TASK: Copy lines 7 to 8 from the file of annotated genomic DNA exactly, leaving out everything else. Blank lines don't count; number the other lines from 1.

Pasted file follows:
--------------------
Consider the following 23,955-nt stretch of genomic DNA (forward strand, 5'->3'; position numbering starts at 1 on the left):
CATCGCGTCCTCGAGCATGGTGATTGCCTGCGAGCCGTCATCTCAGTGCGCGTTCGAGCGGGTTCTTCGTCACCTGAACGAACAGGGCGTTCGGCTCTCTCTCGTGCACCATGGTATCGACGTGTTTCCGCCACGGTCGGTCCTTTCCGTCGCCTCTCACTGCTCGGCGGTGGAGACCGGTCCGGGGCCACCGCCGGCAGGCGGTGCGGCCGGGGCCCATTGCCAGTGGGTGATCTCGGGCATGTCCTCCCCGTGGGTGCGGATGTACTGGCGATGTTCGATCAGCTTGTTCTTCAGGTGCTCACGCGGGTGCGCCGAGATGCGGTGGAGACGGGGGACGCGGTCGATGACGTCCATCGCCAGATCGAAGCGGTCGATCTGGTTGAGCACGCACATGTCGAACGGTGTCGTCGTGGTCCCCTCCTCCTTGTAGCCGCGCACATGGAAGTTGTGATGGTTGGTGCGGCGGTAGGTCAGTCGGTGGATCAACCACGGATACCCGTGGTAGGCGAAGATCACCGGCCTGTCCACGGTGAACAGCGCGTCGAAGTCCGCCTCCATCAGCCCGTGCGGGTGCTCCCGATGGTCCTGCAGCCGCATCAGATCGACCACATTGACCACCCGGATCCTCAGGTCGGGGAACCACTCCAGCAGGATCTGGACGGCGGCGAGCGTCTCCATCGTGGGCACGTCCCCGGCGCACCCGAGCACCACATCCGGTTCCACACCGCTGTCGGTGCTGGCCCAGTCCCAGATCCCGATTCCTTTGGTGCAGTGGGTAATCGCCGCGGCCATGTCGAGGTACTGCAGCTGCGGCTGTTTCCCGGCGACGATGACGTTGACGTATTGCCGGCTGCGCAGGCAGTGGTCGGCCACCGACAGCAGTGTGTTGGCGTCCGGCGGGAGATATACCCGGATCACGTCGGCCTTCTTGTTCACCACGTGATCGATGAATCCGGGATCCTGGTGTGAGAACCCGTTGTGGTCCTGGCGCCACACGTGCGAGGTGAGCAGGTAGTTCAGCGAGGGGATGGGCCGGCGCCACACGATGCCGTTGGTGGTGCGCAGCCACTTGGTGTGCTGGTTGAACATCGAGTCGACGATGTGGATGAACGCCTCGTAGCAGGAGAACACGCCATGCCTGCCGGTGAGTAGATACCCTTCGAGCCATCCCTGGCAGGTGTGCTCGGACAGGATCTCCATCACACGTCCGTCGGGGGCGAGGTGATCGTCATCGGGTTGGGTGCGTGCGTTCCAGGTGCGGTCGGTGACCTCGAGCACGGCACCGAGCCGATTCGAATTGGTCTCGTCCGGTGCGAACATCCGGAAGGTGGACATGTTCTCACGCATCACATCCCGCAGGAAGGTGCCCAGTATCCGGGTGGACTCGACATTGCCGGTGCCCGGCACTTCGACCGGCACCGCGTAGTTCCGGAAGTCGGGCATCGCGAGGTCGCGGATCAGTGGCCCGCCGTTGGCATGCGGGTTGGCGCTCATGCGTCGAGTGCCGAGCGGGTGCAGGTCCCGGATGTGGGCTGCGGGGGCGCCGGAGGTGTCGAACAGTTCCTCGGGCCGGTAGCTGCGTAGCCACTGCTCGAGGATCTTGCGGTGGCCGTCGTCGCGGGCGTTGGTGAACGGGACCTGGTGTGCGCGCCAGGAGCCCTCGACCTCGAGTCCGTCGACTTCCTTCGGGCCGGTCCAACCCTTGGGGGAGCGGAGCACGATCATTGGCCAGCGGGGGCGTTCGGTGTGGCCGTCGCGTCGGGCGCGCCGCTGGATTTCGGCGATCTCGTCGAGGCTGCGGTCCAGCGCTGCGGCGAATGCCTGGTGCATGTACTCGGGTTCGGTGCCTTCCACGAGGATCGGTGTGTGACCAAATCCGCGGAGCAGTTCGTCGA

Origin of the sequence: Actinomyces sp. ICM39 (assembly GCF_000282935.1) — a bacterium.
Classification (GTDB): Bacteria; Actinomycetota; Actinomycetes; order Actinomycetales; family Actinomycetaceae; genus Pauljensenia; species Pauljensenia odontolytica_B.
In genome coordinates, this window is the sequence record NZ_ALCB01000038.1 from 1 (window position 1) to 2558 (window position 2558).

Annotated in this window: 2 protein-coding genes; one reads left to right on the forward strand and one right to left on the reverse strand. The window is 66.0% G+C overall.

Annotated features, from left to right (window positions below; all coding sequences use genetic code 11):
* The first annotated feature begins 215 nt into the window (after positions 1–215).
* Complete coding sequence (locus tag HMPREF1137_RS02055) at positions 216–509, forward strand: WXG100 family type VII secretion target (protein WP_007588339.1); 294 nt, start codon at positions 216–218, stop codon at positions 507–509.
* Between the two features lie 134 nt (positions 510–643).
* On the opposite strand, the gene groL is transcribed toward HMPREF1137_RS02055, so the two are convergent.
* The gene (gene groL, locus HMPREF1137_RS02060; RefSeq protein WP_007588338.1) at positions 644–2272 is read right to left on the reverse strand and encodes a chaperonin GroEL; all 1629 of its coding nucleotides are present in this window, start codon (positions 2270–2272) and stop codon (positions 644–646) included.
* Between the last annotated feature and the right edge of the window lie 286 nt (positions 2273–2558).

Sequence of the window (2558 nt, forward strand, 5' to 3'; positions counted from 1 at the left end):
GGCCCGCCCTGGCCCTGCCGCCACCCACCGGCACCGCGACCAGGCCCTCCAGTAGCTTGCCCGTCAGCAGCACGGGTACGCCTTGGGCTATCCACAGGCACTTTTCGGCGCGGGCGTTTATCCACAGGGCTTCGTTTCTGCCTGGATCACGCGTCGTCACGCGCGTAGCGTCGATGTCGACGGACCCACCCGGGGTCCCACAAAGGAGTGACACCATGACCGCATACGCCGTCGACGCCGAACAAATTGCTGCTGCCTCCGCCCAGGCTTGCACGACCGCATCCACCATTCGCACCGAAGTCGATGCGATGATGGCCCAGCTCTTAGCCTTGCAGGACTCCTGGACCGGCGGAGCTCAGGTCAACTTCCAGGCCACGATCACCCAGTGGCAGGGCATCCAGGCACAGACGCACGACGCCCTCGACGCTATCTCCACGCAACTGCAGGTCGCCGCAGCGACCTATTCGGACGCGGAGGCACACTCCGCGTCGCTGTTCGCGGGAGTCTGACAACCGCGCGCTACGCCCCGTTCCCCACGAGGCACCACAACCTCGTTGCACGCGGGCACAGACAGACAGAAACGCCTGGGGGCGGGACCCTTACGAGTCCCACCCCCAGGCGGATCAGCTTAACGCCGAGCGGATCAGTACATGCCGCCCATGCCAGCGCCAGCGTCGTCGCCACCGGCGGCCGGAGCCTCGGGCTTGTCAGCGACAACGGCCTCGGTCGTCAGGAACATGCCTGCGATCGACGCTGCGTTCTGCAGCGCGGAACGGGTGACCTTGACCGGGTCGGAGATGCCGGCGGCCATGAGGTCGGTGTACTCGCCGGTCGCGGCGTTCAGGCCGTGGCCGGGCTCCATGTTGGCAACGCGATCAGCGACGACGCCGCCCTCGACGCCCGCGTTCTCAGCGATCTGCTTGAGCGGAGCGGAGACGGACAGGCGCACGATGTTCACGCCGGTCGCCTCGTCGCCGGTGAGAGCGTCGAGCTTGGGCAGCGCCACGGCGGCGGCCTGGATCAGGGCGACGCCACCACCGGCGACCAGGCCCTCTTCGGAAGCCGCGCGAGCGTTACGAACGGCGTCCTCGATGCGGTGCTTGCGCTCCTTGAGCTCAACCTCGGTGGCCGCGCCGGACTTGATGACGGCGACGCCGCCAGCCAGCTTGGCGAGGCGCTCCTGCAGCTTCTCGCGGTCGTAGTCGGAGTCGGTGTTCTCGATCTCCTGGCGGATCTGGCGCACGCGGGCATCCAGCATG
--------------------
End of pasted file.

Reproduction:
Annotated features, from left to right (window positions below; all coding sequences use genetic code 11):
* The first annotated feature begins 215 nt into the window (after positions 1–215).